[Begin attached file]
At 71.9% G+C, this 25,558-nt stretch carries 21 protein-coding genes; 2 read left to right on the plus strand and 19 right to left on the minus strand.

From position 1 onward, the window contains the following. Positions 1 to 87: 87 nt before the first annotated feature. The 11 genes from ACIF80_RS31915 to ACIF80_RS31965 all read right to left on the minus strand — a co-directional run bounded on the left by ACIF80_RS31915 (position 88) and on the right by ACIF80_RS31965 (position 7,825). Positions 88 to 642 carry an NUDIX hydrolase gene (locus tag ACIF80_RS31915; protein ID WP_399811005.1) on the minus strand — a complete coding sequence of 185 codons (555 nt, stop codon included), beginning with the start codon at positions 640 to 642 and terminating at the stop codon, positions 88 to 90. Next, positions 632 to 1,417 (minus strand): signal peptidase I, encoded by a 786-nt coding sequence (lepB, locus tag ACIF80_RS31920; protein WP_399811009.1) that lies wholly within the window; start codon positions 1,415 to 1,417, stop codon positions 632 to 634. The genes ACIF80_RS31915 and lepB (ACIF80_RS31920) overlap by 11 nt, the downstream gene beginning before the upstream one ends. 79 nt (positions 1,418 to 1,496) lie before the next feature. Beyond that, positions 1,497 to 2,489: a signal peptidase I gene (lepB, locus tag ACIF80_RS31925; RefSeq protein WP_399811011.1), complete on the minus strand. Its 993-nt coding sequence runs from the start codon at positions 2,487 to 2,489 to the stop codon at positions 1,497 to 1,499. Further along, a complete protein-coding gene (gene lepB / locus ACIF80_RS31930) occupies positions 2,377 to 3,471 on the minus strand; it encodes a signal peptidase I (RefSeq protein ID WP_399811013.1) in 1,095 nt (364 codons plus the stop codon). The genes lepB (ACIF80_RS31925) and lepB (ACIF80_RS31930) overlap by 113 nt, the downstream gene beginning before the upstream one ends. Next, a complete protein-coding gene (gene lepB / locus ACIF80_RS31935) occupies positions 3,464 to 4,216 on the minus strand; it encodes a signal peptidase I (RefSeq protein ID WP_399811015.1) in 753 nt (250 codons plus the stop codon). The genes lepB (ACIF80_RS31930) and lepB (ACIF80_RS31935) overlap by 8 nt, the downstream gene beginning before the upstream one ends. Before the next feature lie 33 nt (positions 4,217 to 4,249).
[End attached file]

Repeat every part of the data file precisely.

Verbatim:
At 71.9% G+C, this 25,558-nt stretch carries 21 protein-coding genes; 2 read left to right on the plus strand and 19 right to left on the minus strand.

From position 1 onward, the window contains the following. Positions 1 to 87: 87 nt before the first annotated feature. The 11 genes from ACIF80_RS31915 to ACIF80_RS31965 all read right to left on the minus strand — a co-directional run bounded on the left by ACIF80_RS31915 (position 88) and on the right by ACIF80_RS31965 (position 7,825). Positions 88 to 642 carry an NUDIX hydrolase gene (locus tag ACIF80_RS31915; protein ID WP_399811005.1) on the minus strand — a complete coding sequence of 185 codons (555 nt, stop codon included), beginning with the start codon at positions 640 to 642 and terminating at the stop codon, positions 88 to 90. Next, positions 632 to 1,417 (minus strand): signal peptidase I, encoded by a 786-nt coding sequence (lepB, locus tag ACIF80_RS31920; protein WP_399811009.1) that lies wholly within the window; start codon positions 1,415 to 1,417, stop codon positions 632 to 634. The genes ACIF80_RS31915 and lepB (ACIF80_RS31920) overlap by 11 nt, the downstream gene beginning before the upstream one ends. 79 nt (positions 1,418 to 1,496) lie before the next feature. Beyond that, positions 1,497 to 2,489: a signal peptidase I gene (lepB, locus tag ACIF80_RS31925; RefSeq protein WP_399811011.1), complete on the minus strand. Its 993-nt coding sequence runs from the start codon at positions 2,487 to 2,489 to the stop codon at positions 1,497 to 1,499. Further along, a complete protein-coding gene (gene lepB / locus ACIF80_RS31930) occupies positions 2,377 to 3,471 on the minus strand; it encodes a signal peptidase I (RefSeq protein ID WP_399811013.1) in 1,095 nt (364 codons plus the stop codon). The genes lepB (ACIF80_RS31925) and lepB (ACIF80_RS31930) overlap by 113 nt, the downstream gene beginning before the upstream one ends. Next, a complete protein-coding gene (gene lepB / locus ACIF80_RS31935) occupies positions 3,464 to 4,216 on the minus strand; it encodes a signal peptidase I (RefSeq protein ID WP_399811015.1) in 753 nt (250 codons plus the stop codon). The genes lepB (ACIF80_RS31930) and lepB (ACIF80_RS31935) overlap by 8 nt, the downstream gene beginning before the upstream one ends. Before the next feature lie 33 nt (positions 4,217 to 4,249).